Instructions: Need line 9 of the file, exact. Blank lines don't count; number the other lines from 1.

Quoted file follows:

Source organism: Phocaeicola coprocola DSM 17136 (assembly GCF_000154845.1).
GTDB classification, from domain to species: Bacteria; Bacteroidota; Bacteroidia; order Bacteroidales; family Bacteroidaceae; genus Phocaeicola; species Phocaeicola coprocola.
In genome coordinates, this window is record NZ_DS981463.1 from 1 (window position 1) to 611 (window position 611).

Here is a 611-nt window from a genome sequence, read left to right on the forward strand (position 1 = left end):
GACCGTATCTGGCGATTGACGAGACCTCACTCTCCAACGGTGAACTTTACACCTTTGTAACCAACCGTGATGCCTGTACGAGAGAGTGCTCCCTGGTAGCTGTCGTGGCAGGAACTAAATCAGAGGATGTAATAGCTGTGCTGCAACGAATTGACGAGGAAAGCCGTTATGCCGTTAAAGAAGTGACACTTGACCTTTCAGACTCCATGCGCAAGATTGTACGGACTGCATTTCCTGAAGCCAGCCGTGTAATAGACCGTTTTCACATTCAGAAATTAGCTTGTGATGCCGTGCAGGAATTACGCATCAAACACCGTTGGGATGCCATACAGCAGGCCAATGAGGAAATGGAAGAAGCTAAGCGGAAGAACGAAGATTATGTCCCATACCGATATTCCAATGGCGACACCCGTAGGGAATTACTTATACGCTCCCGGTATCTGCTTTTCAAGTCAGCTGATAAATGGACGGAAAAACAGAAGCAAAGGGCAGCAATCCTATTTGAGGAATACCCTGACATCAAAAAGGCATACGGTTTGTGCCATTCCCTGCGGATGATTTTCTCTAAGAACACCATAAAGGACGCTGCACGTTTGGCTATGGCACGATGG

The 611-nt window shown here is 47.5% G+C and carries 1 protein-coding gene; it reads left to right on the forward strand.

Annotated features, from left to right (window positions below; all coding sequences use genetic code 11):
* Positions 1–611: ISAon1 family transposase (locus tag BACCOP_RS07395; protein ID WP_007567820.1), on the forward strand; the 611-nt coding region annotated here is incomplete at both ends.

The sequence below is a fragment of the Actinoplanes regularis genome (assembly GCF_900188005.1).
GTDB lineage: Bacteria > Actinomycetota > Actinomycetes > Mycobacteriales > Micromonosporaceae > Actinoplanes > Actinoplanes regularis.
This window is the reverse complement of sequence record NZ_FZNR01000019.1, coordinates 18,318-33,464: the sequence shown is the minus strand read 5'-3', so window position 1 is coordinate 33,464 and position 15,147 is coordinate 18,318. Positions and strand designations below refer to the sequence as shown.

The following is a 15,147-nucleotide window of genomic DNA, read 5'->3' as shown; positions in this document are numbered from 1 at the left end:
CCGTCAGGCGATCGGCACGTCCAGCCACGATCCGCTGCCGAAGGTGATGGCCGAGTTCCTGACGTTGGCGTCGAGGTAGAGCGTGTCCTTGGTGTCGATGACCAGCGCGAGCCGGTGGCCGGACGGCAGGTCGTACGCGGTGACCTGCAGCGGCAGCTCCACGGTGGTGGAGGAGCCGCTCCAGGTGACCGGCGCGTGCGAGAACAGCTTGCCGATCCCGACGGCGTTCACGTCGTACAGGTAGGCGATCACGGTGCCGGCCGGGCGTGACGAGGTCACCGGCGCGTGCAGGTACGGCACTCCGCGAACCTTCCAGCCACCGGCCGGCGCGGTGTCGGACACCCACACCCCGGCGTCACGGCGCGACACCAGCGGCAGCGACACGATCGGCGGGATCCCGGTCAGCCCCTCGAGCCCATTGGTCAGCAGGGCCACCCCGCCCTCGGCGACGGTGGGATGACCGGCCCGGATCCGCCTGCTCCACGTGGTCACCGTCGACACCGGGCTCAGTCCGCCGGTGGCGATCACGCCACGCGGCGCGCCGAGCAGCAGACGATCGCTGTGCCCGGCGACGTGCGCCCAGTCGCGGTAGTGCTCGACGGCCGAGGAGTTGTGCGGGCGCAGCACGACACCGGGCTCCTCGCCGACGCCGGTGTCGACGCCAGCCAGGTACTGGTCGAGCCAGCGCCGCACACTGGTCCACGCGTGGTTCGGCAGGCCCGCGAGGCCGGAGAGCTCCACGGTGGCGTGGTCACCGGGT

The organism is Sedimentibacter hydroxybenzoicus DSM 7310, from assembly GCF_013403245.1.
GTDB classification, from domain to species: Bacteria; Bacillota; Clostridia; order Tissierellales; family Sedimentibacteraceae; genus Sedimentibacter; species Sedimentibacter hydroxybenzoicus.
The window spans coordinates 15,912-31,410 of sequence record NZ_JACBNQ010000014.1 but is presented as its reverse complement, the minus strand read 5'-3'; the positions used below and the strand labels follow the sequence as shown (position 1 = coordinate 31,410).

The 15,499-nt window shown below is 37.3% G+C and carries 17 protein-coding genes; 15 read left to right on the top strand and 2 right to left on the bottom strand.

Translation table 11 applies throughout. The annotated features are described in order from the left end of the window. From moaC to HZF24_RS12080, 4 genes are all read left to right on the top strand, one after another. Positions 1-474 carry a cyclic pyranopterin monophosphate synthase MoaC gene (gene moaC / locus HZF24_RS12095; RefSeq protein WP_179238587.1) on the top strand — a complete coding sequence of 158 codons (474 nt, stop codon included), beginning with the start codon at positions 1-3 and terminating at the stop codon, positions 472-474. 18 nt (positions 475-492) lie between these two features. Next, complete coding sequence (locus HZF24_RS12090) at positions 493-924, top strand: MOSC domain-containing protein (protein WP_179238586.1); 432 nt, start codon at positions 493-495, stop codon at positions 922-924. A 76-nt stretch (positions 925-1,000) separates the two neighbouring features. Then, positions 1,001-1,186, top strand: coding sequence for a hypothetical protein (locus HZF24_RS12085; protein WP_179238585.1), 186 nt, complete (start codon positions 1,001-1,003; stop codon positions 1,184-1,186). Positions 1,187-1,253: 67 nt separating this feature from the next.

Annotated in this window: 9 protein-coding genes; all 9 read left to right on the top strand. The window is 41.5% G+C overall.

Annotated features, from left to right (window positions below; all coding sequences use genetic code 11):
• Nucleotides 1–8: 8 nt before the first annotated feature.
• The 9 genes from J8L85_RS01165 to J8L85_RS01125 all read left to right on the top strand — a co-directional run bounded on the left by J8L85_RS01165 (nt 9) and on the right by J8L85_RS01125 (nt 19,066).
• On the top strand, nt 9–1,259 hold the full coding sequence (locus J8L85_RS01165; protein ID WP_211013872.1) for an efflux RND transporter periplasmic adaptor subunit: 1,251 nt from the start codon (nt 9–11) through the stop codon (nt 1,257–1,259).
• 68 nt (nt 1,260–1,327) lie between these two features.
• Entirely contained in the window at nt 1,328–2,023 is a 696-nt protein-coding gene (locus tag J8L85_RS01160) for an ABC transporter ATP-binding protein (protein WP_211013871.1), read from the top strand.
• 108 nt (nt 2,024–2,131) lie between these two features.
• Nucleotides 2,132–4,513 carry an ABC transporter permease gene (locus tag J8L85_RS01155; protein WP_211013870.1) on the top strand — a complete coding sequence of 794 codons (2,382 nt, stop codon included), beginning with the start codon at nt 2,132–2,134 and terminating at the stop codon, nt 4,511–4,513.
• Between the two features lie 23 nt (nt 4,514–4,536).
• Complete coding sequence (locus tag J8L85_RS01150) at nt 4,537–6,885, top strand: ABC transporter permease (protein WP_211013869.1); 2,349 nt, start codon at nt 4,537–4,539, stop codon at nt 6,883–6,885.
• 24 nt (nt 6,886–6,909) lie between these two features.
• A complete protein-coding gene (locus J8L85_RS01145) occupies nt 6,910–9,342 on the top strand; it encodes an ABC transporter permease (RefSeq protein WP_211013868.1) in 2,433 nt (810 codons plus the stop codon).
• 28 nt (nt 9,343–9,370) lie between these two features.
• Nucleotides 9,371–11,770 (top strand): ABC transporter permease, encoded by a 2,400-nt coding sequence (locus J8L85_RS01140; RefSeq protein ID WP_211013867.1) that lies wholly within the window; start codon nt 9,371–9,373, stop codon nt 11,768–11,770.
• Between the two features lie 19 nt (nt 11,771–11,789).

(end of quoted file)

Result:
The sequence below is a fragment of the Actinoplanes regularis genome (assembly GCF_900188005.1).